As a Colorado insurance agency, we have been closely following the local wildfires. Now that the fires have subsided, Colorado is facing yet another risk: flash flooding and mud slides. Much of Central Colorado and Colorado Springs was under flash flood warnings over the weekend and on into this week. Rain seems like a good thing to such a scorched area –so why does it pose such a problem?
When the Ground Rules Change
Fire not only scorches everything surface, it also burns the ground. This charred ground cannot easily absorb water, thus increasing the risk of flooding. The burned area’s flood and mud flow risk are increased over several years.
When Foliage Falls
When trees and brush are obliterated from fire, the look of the landscape isn’t the only that changes. The removal of ground cover completely changes the way the land funnels rainwater. In addition, the vegetation serves to absorb rainwater as well. Without this buffer of foliage,much is at stake in the event of a rainstorm.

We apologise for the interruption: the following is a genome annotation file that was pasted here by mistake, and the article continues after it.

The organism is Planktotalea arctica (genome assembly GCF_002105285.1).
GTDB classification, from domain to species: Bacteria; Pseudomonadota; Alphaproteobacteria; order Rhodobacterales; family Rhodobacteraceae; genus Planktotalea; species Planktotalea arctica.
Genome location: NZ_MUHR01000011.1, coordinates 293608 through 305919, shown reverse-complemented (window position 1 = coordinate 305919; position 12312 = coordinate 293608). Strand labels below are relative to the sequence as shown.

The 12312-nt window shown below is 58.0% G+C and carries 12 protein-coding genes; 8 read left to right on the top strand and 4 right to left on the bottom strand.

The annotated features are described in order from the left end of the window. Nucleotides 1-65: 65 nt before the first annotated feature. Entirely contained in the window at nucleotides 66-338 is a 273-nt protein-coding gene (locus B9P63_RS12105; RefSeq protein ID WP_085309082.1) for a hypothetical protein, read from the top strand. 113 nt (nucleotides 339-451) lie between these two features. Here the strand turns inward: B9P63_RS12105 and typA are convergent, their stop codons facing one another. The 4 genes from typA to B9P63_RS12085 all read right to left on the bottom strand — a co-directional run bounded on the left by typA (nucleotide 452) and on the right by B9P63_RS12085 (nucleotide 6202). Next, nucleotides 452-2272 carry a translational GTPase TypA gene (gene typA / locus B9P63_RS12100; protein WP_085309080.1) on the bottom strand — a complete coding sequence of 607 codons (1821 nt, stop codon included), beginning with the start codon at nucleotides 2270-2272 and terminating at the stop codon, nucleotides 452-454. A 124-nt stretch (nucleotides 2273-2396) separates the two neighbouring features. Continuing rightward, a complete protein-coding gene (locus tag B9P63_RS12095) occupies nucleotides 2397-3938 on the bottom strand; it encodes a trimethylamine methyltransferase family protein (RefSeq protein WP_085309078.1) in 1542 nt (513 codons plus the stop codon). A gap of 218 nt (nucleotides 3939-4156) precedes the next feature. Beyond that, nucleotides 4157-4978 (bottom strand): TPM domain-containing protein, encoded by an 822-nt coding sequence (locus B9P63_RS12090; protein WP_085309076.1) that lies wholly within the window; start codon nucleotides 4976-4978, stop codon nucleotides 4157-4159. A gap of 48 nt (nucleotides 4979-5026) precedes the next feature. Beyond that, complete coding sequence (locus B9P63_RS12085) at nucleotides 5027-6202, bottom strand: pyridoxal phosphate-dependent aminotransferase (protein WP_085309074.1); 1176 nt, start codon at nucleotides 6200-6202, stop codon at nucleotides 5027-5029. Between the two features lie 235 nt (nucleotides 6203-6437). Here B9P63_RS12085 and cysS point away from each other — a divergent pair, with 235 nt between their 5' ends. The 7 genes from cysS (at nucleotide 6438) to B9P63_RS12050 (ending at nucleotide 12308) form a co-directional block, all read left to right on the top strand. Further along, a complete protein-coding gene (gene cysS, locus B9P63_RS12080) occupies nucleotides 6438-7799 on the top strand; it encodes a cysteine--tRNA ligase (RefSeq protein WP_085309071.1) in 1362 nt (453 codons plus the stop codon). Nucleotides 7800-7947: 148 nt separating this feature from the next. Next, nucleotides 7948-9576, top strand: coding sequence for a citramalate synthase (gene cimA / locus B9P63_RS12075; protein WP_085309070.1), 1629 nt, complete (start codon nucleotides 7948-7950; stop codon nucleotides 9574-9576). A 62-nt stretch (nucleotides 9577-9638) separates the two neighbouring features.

Incinerated plants actually give off a waxy substance thatcovers the area. It creates a water-repellant coating over much of the charred landscape. Not only does this increase flood risk, it also increases the risk of erosion.
When Drano is Not An Option
Rainwater washes all of the debris and ash leftover in the aftermath of the fire into rivers and streams in the area. This clogs the area waterways and of course, further transforms natural water flow and heightens flood risk.
Know Your Flood Risk Following Fire
It will take some time for the land to heal, but Coloradoans can be prepared by knowing the flood risks within their own communities and neighborhoods. As a Colorado insurance agency, we of course must remind our clients of the benefits of having flood insurance. Although you may not live on the coast or maybe even near a major water way, drastic changes in the landscape can have a direct effect flood risk within your community.